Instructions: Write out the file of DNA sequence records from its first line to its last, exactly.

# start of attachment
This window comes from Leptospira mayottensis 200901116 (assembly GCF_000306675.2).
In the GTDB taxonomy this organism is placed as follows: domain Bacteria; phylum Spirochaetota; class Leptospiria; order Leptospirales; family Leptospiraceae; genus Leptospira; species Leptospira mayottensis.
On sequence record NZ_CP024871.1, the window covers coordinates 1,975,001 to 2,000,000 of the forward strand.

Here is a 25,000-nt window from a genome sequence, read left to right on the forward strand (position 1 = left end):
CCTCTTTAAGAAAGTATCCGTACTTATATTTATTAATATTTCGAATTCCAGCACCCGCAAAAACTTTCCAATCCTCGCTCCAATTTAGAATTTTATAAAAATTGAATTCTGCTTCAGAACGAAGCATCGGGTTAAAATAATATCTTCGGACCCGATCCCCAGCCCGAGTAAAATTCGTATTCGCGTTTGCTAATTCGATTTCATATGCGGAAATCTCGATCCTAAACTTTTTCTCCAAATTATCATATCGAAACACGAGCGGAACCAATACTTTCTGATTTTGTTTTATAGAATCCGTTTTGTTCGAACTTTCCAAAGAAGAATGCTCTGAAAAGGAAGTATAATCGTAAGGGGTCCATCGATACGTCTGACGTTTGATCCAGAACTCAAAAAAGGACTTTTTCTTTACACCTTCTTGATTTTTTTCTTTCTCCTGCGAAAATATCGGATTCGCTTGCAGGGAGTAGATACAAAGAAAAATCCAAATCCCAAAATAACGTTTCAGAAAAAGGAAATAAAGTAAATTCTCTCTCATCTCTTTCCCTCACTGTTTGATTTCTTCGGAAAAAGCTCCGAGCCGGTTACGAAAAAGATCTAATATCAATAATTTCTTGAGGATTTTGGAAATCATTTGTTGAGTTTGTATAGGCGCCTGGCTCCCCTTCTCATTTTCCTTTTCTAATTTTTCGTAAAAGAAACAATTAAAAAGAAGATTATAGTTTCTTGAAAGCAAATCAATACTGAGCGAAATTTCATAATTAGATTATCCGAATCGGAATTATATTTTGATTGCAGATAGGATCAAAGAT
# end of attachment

This window comes from Leptospira mayottensis 200901116 (assembly GCF_000306675.2).
In the GTDB taxonomy this organism is placed as follows: domain Bacteria; phylum Spirochaetota; class Leptospiria; order Leptospirales; family Leptospiraceae; genus Leptospira; species Leptospira mayottensis.
On sequence record NZ_CP024871.1, the window covers coordinates 1,975,001 to 2,000,000 of the forward strand.

Here is a 25,000-nt window from a genome sequence, read left to right on the forward strand (position 1 = left end):
CCTCTTTAAGAAAGTATCCGTACTTATATTTATTAATATTTCGAATTCCAGCACCCGCAAAAACTTTCCAATCCTCGCTCCAATTTAGAATTTTATAAAAATTGAATTCTGCTTCAGAACGAAGCATCGGGTTAAAATAATATCTTCGGACCCGATCCCCAGCCCGAGTAAAATTCGTATTCGCGTTTGCTAATTCGATTTCATATGCGGAAATCTCGATCCTAAACTTTTTCTCCAAATTATCATATCGAAACACGAGCGGAACCAATACTTTCTGATTTTGTTTTATAGAATCCGTTTTGTTCGAACTTTCCAAAGAAGAATGCTCTGAAAAGGAAGTATAATCGTAAGGGGTCCATCGATACGTCTGACGTTTGATCCAGAACTCAAAAAAGGACTTTTTCTTTACACCTTCTTGATTTTTTTCTTTCTCCTGCGAAAATATCGGATTCGCTTGCAGGGAGTAGATACAAAGAAAAATCCAAATCCCAAAATAACGTTTCAGAAAAAGGAAATAAAGTAAATTCTCTCTCATCTCTTTCCCTCACTGTTTGATTTCTTCGGAAAAAGCTCCGAGCCGGTTACGAAAAAGATCTAATATCAATAATTTCTTGAGGATTTTGGAAATCATTTGTTGAGTTTGTATAGGCGCCTGGCTCCCCTTCTCATTTTCCTTTTCTAATTTTTCGTAAAAGAAACAATTAAAAAGAAGATTATAGTTTCTTGAAAGCAAATCAATACTGAGCGAAATTTCATAATTAGATTATCCGAATCGGAATTATATTTTGATTGCAGATAGGATCAAAGAT